A short history lesson: The first FZ in Panasonic's line-up - the FZ1, was introduced back in 2002, with a 2 megapixel sensor and a x12 zoom starting at 36mm. It was followed by a number of FZx's up until the FZ8 in 2007. In parallel, there was a series of larger, more impressive cameras which started off with the FZ10. Those, too had a x12 zoom starting at 35mm.

In fact, the first camera to break these zoom range and wide angle settings was the unbelievably popular FZ35 in 2009, which brought with it a much wider 27mm lens and a longer x18 zoom.

From there on there were two parallel series once again, starting with the FZ40 and the FZ100. Up until the FZ60 and the FZ200 things were steady - a x24 zoom starting at 25mm with both series.

Then, as already mentioned, came the FZ70, breaking all conventions and standards. So what will the future be like? Will we get an FZ250 with a zoom as large as the FZ70's and a constant large aperture? One can only hope that Panasonic hold firm to their senses and stop the madness. This kind of zoom is beyond practicality, which means that the quality trade-off is moot.

Here's 2013's x60 zoom FZ70, next to 2005's x12 zoom FZ5:

Build Quality & Handling

The camera looks like a beast. Not in the sense that it's large and heavy, but more like something you wouldn't want to mess with. Its wide lens and hump of a wind-cut-microphone/flash unit bestow an I-know-what-I'm-doing appearance.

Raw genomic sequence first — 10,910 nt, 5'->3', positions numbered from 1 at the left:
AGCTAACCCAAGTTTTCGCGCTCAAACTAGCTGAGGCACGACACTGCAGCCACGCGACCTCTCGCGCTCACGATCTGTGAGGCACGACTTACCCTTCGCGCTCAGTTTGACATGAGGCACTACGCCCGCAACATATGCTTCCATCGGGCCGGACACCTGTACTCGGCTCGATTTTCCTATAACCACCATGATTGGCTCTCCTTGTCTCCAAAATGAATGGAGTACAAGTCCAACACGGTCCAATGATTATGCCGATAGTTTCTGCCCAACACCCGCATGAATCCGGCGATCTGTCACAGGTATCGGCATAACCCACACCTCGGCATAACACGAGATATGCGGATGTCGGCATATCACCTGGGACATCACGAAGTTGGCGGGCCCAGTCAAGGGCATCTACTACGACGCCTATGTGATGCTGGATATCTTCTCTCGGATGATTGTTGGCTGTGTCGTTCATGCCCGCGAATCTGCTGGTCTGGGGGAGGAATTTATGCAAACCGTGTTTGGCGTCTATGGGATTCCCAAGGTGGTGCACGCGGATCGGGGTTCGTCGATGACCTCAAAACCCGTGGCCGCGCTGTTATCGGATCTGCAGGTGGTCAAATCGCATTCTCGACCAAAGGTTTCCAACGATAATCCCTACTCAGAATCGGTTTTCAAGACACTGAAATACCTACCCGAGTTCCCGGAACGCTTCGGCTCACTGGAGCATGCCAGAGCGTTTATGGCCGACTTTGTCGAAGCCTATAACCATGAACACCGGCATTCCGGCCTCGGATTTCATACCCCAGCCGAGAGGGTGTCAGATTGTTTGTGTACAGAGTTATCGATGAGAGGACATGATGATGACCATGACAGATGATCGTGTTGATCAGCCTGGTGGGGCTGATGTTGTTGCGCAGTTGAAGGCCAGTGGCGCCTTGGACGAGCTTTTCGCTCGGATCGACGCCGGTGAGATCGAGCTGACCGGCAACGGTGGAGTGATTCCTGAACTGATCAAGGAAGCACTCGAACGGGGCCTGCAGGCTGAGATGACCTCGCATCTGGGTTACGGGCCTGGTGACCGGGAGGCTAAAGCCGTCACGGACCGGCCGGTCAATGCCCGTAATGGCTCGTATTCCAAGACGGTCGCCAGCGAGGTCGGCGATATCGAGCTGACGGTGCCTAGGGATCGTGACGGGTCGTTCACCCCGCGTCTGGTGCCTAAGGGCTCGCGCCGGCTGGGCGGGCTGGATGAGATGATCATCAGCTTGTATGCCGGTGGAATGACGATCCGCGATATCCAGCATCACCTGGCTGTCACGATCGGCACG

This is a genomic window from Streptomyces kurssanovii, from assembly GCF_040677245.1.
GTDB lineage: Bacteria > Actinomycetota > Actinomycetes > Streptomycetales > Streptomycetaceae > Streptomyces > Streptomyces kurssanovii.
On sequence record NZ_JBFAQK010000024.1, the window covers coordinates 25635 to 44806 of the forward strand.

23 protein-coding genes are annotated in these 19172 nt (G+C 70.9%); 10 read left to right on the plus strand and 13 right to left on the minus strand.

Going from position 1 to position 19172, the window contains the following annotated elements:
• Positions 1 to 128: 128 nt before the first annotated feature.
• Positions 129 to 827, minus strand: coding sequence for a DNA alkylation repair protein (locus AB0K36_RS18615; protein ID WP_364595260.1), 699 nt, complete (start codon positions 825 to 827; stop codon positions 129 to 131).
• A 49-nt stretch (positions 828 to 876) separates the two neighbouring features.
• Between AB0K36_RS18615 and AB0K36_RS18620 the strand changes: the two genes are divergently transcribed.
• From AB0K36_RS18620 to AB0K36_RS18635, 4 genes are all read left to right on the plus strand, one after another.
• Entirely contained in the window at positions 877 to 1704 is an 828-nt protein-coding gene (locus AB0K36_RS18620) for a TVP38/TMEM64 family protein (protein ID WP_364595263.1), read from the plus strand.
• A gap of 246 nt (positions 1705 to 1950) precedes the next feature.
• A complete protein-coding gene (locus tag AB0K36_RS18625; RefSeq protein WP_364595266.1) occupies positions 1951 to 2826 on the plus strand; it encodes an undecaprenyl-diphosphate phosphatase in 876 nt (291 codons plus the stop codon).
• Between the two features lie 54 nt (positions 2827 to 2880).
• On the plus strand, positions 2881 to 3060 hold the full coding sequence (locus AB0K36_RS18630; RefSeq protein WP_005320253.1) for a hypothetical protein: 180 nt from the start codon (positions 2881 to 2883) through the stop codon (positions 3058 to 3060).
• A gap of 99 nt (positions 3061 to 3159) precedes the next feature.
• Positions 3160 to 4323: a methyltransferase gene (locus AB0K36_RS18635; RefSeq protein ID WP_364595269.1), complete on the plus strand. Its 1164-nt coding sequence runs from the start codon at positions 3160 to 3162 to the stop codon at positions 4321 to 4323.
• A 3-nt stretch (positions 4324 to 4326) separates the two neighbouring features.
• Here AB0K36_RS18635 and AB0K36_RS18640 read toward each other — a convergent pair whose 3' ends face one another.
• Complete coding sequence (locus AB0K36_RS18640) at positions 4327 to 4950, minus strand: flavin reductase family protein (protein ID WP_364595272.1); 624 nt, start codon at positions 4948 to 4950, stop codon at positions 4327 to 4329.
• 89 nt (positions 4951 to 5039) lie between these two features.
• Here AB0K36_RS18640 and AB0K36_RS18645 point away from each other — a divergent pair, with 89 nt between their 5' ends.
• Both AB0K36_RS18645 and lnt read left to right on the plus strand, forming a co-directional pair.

The story takes a sharp turn the moment you pick it up. Like a dog barking frantically at you from a few feet away but then rubbing against your fingers forcing you to pet it after you're through the door, such is the FZ70 - once in your hands, the bulliness seems as a mere facade.

Its body is low-weight and feels plasticy - this may imply a smaller chance of carpal tunnel syndrome, but nonetheless, feels cheap to the extent making you feel cheated.

The microphone hump on top of the flash is enormous. When you pop up the flash, it looks and sounds as if the spring mechanism can barely hold the thrust.

There are many dedicated buttons - focus mode, ISO, White Balance, Drive, Timer, and two customizable Fn button. This means that for the most part, you rarely need to use the menus.

On top of that, controlling exposure is cleverly done with just one dial. Click on it go through the relevant controls in p, a, s or m modes, be it aperture, shutter speed or exposure compensation. Nonetheless, a second wheel on the back could have taken its controls to a higher level.

The electronic viewfinder is very small and the fact that it shows everything that the LCD shows makes it annoying to use, even if you have 20/20 vision. Not only that, but there's also no smart detector that switches between the LCD and the EVF when you put your eye next to it - you need to press a button to do that.